William Alwyn's Fourth Symphony is an epilogue to his first three, conceived as a cycle. It's a tough work, its Romanticism tempered by an edgy modernism. Interest is added by a powerful rhythmic pulse (especially the first movement with its throbbing drums and the hard-driving Scherzo), blazing trumpet climaxes, brilliant orchestration, and a sense of gravity. David Lloyd-Jones and his orchestra bring all of these elements to the fore in an interpretation bristling with energy, including a fast-paced headlong dive into the Scherzo that adds to the excitement. In effect, the conductor's energetic pace tightens the work and takes some of the gloss off its Romanticism. Not that he short-changes the lyrical sections; moments of repose areRead more strategically placed within the work. The last movement is, in the composer's words, "a calm epilogue", and Lloyd-Jones gives such important sections their full due. He knows that Alwyn dared to write long-lined melodies at a time when the music establishment frowned on anything hummable, and there's plenty of poetry in this three-movement symphony.
The Sinfonietta is symphonic in scope, ambitious in its materials, and usually lasts about 25 minutes (close to 23 on this disc). It opens with an unforgettably dynamic passage for cellos and basses that recalls Bartók, then alternates the vigorous and the lyric with Romantic fervor. The gentle Adagio embeds a quote from Alban Berg's Lulu, another composer Alwyn admired and refers to when he writes "... any composer who is honest acknowledges the debt he owes to genius."
The final movement is a complex fugue followed by a peaceful ending, as if to bring rest to the preceding turbulence. Lloyd-Jones is only a couple of minutes faster than his rivals on disc, but it all comes out of the last two movements, producing a more flowing Adagio and a finale that doesn't lose its clarity because of the swifter speeds. Oddly enough, the opening of the work, electrifying in Alwyn's own account, is a bit tamer here.
In general, Alwyn's the best conductor of his own music on disc, but his Lyrita recordings are hard to find. Lloyd-Jones' series of the five symphonies, of which this is the concluding volume, is an excellent alternative. The engineering on this disc has a split personality due to different dates, producers, and engineers. The Symphony is acceptable but a touch opaque; the Sinfonietta has more presence, better dynamics, and a stronger bass. If you are unfamiliar with Alwyn, try this disc--the music, performances, and price make it an unbeatable buy.
--Dan Davis, ClassicsToday.com Read less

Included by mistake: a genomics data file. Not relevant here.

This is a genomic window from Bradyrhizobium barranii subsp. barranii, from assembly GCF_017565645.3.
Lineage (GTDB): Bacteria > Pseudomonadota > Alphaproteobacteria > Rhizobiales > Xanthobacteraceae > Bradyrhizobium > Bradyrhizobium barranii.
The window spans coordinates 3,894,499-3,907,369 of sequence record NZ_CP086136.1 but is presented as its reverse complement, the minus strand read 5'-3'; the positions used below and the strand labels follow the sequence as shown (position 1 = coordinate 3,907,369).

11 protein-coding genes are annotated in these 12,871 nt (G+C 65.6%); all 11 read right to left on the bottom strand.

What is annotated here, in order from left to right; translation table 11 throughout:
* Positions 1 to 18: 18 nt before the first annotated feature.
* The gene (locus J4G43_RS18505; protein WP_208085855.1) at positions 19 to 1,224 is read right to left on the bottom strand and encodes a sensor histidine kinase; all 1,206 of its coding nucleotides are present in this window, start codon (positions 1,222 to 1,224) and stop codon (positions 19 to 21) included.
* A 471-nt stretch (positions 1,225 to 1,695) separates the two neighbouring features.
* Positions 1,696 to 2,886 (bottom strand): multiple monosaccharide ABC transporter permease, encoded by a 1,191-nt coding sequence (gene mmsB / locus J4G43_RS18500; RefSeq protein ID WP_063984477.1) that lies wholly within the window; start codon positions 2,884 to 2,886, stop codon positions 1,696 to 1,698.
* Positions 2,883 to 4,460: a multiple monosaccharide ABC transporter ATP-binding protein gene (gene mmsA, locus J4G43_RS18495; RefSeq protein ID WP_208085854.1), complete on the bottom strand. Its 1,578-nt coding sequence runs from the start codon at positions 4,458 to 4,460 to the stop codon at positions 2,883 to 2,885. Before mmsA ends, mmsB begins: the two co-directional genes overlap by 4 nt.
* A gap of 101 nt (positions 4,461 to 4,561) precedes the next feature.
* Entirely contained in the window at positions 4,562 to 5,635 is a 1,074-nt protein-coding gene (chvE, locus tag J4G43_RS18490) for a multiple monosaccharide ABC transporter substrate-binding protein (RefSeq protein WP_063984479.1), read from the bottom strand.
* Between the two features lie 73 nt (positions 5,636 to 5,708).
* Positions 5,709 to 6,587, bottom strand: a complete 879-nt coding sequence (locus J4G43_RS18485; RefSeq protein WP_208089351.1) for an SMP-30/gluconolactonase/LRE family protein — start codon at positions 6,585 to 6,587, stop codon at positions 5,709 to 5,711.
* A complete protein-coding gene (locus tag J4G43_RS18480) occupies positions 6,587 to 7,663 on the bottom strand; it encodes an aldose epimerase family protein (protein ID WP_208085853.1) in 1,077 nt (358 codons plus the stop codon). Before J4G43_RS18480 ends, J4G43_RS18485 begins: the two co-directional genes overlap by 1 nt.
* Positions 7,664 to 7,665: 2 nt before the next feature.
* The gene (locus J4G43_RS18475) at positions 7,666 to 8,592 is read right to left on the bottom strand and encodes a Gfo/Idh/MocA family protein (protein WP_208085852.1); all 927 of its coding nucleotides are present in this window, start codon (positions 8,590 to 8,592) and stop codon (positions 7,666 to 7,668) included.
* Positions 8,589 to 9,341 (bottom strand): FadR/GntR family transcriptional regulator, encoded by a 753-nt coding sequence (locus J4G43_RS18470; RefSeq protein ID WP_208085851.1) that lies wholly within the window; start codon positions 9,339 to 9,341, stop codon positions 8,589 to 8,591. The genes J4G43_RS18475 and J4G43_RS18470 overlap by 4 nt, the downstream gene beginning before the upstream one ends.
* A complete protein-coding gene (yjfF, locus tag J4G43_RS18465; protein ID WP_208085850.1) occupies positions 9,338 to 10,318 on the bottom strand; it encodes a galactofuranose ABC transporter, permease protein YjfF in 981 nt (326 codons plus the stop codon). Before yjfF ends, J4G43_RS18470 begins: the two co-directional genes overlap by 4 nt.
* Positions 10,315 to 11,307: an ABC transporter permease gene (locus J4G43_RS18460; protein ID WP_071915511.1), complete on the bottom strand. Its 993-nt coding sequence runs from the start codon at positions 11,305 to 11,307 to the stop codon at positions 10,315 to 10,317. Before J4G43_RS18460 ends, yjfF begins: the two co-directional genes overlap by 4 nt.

Works on This Recording
Symphony no 4by William Alwyn Conductor:
Royal Liverpool Philharmonic Orchestra
Period: 20th Century Written: 1959; England Venue: Philharmonic Hall, Liverpool, England Length: 32 Minutes 13 Secs. Notes: Philharmonic Hall, Liverpool, England (08/02/2004 - 08/04/2004)
Sinfonietta for Stringsby William Alwyn Conductor:
Royal Liverpool Philharmonic Orchestra
Period: 20th Century Written: 1970; England Venue: Philharmonic Hall, Liverpool, England Length: 22 Minutes 51 Secs. Notes: Philharmonic Hall, Liverpool, England (08/02/2004 - 08/04/2004)
Symphony No. 4: I. Maestoso ma con moto – Allegro – A tempo primo
Symphony No. 4: II. Molto vivace – Meno mosso, ma con moto – A tempo primo
Symphony No. 4: III. Adagio e molto calmato – Poco piu mosso – Allegro – A tempo primo – Maestoso
Sinfonietta for Strings: I. Moderato e molto ritmico
Sinfonietta for Strings: II. Adagio e poco rubato
Sinfonietta for Strings: III. Allegro – Lento – Andante con moto – Allegro moderato
Average Customer Review: ( 1 Customer Review )
Excellent PerformanceMarch 1, 2013By Henry S. (Springfield, VA)See All My Reviews"William Alwyn's 3 movement Symphony #4 dates from 1959 and is a very excellent modern work, loaded with great thematic material. Adding to its considerable appeal are the absence of even a hint of dissonance and the buildup to its powerful and compelling conclusion. Written in 1970, the Sinfonietta is much lighter fare, with varying moods and tempos and generally presenting an introspective, pensive mood throughout much of the work. On top of evrything else is the superb playing by the Royal Liverpool Philharmonic Orchestra, which in my view ranks right up there with the great London orchestras. This is a very high quality disk, and I can easily recommend it to any serious music fan. Anyone interested in 20th century English orchestral music will be highly pleased by Alwyn's sophisticated and appealing music."Report Abuse